Welcome - This is a Social Enterprise Business It aims to help potters and ceramic artists to become better known, to sell their work, to fill their courses and to provide a window into this fantastic world of 3D art!

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Work for Sale

Ceramics by Mary Kershaw at Studiopottery.co.uk

Mary Kershaw

Ceramics by Charlotte Storrs at Studiopottery.co.uk

Charlotte Storrs

Upcoming events

Summer Mixed Exhibition with ceramics at Zimmer Stewart Gallery 3rd July to 15th August, 2015 Mixed show, more details to come
Anne Davies Solo Show with Stephanie Pace ceramics at Porthminster Gallery 4th July to 5th September, 2015 Stephanie Pace ceramics
Northern Potters Exhibition includes Janet Halligan at Foxlow Arts Centre 18th July to 22nd August, 2015 Northern Potters Summer Exhibition
Cambridge Open Studios - Ian Vance at Larkfield Studio 18th - 26th July 2015 Ian's studio will be open two weekends (18th & 19th, and 25th & 26th July)

Recently added Courses

Jane and Dylan Bowen Slipware Course - 25th - 28th July 2015
A 4 day course exploring all aspects of making and decorating slipware,techniques old and new.
The Art & Craft of Throwing - A Base to Build From' Jim Malone - 20th - 24th July 2015
 A 5 day throwing course led by world renowned potter, Jim Malone.
Intermediate Throwing Summer School (RKD316) with Emma Johnstone - 20th - 24th July 2015
This is a fun practical course, which aims to further enhance your understanding and aptitude of throwing on the wheel. 
Intermediate Throwing Summer School(RKD 318) with Emma Johnstone - 10th - 14th August 2015
This is a fun practical course, which aims to further enhance your understanding and aptitude of throwing on the wheel. 

Eva Zeisel – November 13 1906 – December 30 2011

 

Eva Zeisel: November 13, 1906 – December 30, 2011

 

Eva
photo credit: www.brooklynrail.org 

The ceramics world lost yet another giant as 2011 came to a close. A little over a month after turning 105, Eva Zeisel, designer of some of the 20th century’s most seductive and iconic objects passed away. Born, Eva Amalia Striker, into a prosperous and assimilated Jewish family in Budapest, Hungary in 1906, she entered the Royal Academy of Fine Arts at age 17. Eva’s mother encouraged her to enter an apprenticeship with a traditional artisan out of concern for her ability to make a living as a painter. She soon became the first woman member of traditional Hungarian Guild of Chimney Sweeps, Oven Makers, Roof Tilers, Well Diggers & Potters. One year after establishing a studio on her family’s property her work was displayed at the Philadelphia Sesquicentennial, where she won an honorable mention. She began designing in the Kispester Factory in Budapest, but soon found work in Germany which promised to engage her in all phases of industrial design and production of ceramic wares. This established Zeisel as the first woman to move ceramic arts into mass production. In 1932, inspired by new artistic and social movements taking place in Russia, she embarked on a vacation which led to expanded opportunities in industrial design. Young Eva took a position helping to modernize Russia’s ceramic industry and traveled throughout the country to coordinate efforts to create a central manufactory. She was soon transferred to Leningrad and then appointed Artistic Director for the Porcelain and Glass Industries for all of Russia. In 1936 she was imprisoned in the NKVD prison for 16 months, accused of plotting against Stalin. Among other things, it was suggested she had hidden swastikas in porcelain designs and hidden guns for an assassination attempt. Close friend Arthur Koestler, who mentioned her in the dedication for his novel Darkness at Noon (1940) drew from Zeisel’s experiences of solitary confinement to formulate his harrowing tale of totalitarian rule in Russia. In her work, Zeisel remained committed to the Bauhaus dictum that the highest form of industry is to mass produce works of art. Yet the aura of the hand, the body and the animal spirit embodied in her designs transcended their means of mechanical reproduction. Incorporating the profiles of belly buttons and baby’s bottoms to invite tactile experience and the open mouths of birds to dispense cream, Zeisel expanded the language of form and function in mass produced wares. Through her life and work, Zeisel not only inspired successive generations of ceramic artists, she also presaged tendencies of hybridization in art, design and craft that have a very 21st century feel.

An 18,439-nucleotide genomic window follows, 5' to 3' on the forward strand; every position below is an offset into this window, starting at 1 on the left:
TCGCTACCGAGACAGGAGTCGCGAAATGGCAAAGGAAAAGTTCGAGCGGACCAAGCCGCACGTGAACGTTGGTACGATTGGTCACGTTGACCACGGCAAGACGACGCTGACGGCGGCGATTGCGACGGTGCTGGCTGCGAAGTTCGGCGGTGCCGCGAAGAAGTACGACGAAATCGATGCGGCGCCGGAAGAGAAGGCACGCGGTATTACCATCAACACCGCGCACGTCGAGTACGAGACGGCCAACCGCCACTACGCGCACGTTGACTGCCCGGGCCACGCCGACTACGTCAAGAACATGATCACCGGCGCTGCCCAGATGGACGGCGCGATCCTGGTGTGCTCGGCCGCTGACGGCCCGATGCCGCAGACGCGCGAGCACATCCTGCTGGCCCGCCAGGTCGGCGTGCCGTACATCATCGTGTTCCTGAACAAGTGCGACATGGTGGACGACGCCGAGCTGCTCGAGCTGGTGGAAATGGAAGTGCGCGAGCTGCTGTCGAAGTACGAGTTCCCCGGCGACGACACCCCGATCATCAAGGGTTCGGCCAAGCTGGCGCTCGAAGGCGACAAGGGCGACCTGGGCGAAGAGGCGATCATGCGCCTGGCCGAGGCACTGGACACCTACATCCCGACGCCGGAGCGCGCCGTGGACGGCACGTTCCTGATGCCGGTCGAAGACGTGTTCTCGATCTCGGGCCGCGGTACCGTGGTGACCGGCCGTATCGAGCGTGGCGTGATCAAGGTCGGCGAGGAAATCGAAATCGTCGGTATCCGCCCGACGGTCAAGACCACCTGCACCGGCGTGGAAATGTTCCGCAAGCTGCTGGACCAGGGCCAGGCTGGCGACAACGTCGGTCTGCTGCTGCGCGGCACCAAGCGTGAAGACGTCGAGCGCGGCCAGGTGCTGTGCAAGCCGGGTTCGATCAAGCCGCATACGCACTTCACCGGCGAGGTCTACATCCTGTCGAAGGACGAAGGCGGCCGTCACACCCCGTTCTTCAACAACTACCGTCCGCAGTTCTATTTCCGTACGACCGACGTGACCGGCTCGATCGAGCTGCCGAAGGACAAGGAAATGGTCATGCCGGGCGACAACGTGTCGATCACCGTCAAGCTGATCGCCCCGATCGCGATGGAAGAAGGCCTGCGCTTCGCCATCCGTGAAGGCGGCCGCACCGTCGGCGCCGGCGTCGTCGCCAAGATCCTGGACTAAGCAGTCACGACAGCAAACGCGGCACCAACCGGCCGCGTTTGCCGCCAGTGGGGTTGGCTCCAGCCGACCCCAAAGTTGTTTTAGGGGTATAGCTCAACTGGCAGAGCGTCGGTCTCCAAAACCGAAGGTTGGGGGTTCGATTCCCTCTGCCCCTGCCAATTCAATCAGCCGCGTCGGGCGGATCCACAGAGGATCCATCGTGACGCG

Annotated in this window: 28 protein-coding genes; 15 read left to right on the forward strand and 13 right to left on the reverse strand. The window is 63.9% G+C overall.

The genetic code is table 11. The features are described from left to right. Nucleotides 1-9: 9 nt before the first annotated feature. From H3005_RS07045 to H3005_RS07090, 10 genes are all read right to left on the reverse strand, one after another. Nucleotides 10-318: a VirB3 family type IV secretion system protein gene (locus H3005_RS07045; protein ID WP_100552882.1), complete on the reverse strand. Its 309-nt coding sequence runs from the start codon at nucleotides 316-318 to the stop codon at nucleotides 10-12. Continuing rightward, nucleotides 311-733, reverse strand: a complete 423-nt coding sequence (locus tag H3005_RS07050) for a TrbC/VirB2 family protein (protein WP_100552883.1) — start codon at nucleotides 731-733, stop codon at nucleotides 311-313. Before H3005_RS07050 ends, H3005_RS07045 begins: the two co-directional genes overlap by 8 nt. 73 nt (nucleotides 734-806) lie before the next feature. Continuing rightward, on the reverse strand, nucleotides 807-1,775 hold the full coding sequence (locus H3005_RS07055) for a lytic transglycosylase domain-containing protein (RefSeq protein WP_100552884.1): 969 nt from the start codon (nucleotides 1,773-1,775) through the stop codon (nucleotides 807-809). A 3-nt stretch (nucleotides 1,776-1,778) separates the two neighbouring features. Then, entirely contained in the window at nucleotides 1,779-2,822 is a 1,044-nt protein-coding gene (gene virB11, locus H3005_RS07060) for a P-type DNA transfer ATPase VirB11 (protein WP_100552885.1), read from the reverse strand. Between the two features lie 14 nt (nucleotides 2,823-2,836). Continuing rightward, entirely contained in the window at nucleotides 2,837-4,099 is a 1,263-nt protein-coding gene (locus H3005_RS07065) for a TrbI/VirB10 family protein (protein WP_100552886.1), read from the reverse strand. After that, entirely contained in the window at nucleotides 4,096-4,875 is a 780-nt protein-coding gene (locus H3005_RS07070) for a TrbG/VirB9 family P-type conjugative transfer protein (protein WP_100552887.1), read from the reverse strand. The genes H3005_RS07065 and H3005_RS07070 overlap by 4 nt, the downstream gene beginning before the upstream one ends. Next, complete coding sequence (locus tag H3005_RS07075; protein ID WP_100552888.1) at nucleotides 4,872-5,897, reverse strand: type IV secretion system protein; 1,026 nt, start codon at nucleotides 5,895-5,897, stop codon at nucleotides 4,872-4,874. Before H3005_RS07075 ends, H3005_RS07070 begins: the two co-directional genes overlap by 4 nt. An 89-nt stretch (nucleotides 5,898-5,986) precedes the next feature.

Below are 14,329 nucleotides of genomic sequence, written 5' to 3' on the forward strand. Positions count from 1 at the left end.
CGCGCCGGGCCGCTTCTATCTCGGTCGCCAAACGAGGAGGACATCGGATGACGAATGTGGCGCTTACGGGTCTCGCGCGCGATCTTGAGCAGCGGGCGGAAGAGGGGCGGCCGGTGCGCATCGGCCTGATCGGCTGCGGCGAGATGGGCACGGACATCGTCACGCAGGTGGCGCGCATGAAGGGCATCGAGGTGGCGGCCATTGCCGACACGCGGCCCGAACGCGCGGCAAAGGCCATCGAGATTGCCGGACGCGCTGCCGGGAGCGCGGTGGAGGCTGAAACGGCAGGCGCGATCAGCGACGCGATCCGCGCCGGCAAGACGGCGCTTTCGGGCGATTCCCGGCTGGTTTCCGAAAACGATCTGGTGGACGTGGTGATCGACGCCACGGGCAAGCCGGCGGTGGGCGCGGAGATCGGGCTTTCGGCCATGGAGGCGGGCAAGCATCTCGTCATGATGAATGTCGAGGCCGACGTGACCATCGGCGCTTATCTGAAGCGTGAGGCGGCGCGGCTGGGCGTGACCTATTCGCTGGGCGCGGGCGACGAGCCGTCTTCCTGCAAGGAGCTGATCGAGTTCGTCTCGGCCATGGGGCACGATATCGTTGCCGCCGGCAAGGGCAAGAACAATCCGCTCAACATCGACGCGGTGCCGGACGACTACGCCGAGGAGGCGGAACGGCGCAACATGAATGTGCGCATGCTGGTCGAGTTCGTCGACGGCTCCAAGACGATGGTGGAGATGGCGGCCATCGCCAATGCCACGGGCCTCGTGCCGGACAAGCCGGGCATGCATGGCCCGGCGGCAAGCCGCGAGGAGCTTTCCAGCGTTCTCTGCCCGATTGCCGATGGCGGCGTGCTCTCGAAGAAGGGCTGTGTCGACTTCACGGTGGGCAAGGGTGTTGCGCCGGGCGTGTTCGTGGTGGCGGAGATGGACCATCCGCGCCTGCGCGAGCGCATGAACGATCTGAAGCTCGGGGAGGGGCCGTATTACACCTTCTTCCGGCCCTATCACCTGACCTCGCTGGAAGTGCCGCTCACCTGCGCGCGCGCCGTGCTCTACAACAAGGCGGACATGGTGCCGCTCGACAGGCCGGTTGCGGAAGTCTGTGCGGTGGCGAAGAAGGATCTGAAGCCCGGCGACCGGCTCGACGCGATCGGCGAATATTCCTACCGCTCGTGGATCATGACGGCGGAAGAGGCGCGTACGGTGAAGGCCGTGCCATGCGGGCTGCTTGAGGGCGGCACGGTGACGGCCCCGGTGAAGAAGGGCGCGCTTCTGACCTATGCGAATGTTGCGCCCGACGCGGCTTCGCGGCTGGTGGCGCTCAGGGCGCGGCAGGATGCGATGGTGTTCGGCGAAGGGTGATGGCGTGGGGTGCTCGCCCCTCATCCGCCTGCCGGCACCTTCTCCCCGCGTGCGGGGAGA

mugshot of Eva Zeisel

Obituary courtesy of NCECA


Posted on January 7 2012 under News.